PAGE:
FORTUNE — An ingenious, Rube Goldberg-style invention called Aereo, backed by Barry Diller’s IAC/Interactive Corp., is posing riddles for a federal judge, whose decisions could have enormous consequences for the future of television distribution.
The lawsuit is the latest iteration of a now familiar spectacle in which federal courts are tasked with cramming a digital technology into the Procrustean bed of analog-era legal concepts. In this instance, the service looks quite dubious when viewed from 30,000 feet, but becomes more plausible as you get closer and start wading into the weeds.
Aereo, which launched on a limited basis in March, currently allows New York City residents to watch broadcast (but not cable) TV shows on their iPhones, iPads and web browsers, and to tape those shows and play them back later. The company has been sued for copyright infringement by all the major networks and local New York TV stations, including Disney’s
, Telemundo and Univision. The plaintiffs claim that Aereo is engaged in the unauthorized, public retransmission of their over-the-air programming, and they seek a preliminary injunction to shut it down. A hearing before U.S. District Judge Alison J. Nathan of Manhattan is set for May 30.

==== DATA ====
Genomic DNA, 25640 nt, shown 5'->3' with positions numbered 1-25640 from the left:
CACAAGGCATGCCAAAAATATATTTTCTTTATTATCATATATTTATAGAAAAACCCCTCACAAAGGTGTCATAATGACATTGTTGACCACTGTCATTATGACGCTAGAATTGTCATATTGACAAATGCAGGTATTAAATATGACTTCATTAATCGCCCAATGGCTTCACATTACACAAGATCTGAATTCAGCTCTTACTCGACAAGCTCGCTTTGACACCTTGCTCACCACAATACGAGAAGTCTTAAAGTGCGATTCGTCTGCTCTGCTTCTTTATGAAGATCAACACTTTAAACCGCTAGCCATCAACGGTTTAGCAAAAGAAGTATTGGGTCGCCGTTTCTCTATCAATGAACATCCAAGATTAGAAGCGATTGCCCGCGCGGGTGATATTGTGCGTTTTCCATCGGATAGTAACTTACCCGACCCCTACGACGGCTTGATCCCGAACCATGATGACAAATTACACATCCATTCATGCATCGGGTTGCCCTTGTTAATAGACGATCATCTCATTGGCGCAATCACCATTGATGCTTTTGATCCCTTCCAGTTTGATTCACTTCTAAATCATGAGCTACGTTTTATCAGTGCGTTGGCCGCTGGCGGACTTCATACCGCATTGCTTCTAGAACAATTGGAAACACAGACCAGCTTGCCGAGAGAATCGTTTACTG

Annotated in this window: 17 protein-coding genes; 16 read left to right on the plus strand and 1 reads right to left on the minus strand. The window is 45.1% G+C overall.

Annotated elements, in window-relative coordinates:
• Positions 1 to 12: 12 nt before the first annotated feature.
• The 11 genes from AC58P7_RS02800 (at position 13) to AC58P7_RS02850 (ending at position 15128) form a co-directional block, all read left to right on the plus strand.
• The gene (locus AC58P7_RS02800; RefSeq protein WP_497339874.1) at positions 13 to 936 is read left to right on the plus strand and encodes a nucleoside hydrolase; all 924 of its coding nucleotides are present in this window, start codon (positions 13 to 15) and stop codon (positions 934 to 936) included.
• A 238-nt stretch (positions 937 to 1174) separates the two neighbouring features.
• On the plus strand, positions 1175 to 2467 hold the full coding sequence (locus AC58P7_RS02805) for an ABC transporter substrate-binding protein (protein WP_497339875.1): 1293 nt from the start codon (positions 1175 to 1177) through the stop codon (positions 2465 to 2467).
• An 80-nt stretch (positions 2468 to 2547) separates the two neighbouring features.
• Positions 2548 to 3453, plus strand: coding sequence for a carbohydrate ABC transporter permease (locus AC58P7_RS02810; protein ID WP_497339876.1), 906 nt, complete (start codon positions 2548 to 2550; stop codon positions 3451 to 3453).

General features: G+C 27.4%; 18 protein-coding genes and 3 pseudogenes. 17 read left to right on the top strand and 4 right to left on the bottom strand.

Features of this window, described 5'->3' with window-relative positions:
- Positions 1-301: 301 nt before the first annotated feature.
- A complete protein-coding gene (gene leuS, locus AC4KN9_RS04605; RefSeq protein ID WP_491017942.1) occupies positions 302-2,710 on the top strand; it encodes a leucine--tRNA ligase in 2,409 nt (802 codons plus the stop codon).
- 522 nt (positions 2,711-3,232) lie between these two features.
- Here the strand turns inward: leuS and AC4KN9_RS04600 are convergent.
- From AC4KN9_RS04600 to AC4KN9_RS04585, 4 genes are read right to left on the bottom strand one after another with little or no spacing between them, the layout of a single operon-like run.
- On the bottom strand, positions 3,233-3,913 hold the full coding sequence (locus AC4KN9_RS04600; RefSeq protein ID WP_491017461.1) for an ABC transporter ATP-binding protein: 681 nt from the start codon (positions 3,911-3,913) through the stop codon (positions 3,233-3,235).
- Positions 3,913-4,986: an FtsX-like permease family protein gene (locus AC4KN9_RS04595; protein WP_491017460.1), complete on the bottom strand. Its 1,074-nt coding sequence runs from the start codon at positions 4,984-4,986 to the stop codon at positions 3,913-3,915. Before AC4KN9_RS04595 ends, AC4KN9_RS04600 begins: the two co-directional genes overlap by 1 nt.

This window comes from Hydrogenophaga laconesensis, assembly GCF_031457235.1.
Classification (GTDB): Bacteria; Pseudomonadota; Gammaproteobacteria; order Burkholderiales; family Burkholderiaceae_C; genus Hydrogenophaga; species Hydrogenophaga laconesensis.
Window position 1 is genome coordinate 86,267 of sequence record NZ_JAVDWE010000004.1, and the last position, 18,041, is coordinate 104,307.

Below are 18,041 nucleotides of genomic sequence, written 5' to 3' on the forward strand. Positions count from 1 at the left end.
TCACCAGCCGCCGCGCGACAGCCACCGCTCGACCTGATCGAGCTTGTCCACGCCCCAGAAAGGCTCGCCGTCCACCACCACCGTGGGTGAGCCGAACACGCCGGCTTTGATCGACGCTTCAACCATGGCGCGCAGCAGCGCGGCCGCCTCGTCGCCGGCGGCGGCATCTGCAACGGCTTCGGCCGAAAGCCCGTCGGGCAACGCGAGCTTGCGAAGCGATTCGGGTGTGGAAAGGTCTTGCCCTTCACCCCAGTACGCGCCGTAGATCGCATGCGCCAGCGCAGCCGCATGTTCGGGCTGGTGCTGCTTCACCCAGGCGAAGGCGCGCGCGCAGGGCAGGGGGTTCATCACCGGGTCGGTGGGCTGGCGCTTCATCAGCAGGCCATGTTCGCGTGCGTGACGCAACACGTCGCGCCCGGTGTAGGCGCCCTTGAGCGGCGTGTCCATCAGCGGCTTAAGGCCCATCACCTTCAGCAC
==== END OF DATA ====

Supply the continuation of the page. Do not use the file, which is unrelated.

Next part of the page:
Aereo’s technology works like this: The company rents space in a warehouse in Brooklyn and fills it with custom-made, wine cooler-sized computer hardware jammed with vertically aligned blades. (See photo.) Projecting from the blades are thousands of thumbnail-sized television antennas. These are tiny, modern-day versions of the old bunny ears that people have used to watch over-the-air television since time immemorial.
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Aereo then effectively rents each customer one of these antennas and all the other off-site hardware needed to operate her own individualized remote DVR using her Apple
iPhone or iPad. As with most DVRs, the customer can choose to watch live (with a pause-function available) or watch later. The signal reaches the customer’s device over the Internet. The service currently costs $12 a month, and provides access to the 28 over-the-air channels one can receive at that Brooklyn warehouse.
It works eerily well, though at the moment it’s only up and running in the New York City DMA, or “designated market area.” That’s a funny story, too. Basically, Aereo uses FCC maps to determine the maximum perimeter around the New York City metropolitan area from which someone with a typical residential TV antenna on her roof would be able to pick up over-the-air signals from New York City. If the customer ventures outside that range, her phone’s GPS or wi-fi systems will eventually detect that fact, and Aereo will dutifully cut off reception. (So, for instance, some parts of the Hamptons get reception, some don’t.) Since it’s ordinarily not possible to receive New York’s over-the-air signals with an antenna beyond a certain distance, Aereo imposes analogous, if artificial, limitations on its users.